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Old 11-15-2011, 07:18 PM   #10
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I'm actually surprised you are getting oil into the exhaust through the valve guides. It's a problem on gasser intakes because they are under vacuum, but our engines are under pressure most of the time intake and exhaust. If the guides are shot I could see some oil wheeping down the valve stems causing a puff on startup, but my POD's do that anyway. I could actually see wasted guides causing enough blowby up the stem to blow the seals off their seats. How do you know they are leaking oil on you?
I don't know that , but I did see a thin line of oil on the down pipe (a few months ago) so I pulled the turbo thinking it was leaking and found the oil line coming from the exhaust manifold ( I actually started a thread back then asking about this) toward the front. I do not have oil consumption so I didn't think it was too extreme, and since I removed the injectors to have them rebuilt I tried to tackle it today after work but I chickened out, I don't think I'm finding TDC so I'm afraid to drop a valve and loose it. Still have the new valve seals in the box.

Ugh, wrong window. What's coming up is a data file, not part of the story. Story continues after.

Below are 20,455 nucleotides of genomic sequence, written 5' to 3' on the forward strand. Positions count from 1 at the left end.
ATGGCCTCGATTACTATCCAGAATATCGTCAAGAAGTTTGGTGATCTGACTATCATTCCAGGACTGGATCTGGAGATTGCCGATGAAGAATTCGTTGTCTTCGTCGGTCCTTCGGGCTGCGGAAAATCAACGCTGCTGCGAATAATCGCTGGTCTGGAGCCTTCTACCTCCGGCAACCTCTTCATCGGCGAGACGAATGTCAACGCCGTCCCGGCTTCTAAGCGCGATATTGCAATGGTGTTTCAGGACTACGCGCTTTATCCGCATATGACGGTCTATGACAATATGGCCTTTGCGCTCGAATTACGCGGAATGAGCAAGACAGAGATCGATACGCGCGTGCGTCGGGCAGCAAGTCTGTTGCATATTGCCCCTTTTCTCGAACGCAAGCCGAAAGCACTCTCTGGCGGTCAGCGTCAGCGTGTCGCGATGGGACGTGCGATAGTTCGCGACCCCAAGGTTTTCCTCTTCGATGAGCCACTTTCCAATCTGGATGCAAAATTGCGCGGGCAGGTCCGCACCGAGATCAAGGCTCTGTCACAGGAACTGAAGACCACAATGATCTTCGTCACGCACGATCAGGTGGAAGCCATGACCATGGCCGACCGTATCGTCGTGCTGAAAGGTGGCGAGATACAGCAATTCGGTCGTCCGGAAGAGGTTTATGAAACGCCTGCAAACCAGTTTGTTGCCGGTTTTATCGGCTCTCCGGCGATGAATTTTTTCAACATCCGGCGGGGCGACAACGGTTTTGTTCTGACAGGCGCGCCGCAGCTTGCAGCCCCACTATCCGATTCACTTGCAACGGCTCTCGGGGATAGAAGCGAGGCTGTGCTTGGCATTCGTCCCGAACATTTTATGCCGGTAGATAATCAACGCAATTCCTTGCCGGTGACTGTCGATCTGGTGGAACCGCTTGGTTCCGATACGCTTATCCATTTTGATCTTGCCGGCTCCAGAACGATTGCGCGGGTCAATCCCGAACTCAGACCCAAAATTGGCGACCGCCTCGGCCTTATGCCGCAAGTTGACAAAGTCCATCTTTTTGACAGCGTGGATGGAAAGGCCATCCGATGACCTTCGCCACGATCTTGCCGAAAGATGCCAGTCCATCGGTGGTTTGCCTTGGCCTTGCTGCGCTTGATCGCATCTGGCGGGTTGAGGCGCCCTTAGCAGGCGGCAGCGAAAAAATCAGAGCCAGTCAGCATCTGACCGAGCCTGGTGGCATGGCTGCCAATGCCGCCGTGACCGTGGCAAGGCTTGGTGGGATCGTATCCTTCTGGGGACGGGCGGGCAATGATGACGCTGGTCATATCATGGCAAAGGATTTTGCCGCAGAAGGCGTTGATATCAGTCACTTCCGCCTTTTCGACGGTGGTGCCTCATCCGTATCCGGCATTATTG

btw when I pulled the injectors #2 and #6 were very wet while the other injectors were dry with some carbon build up.
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Old 11-15-2011, 07:37 PM   #11
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You probably just have leaky injectors causing your oil slobber!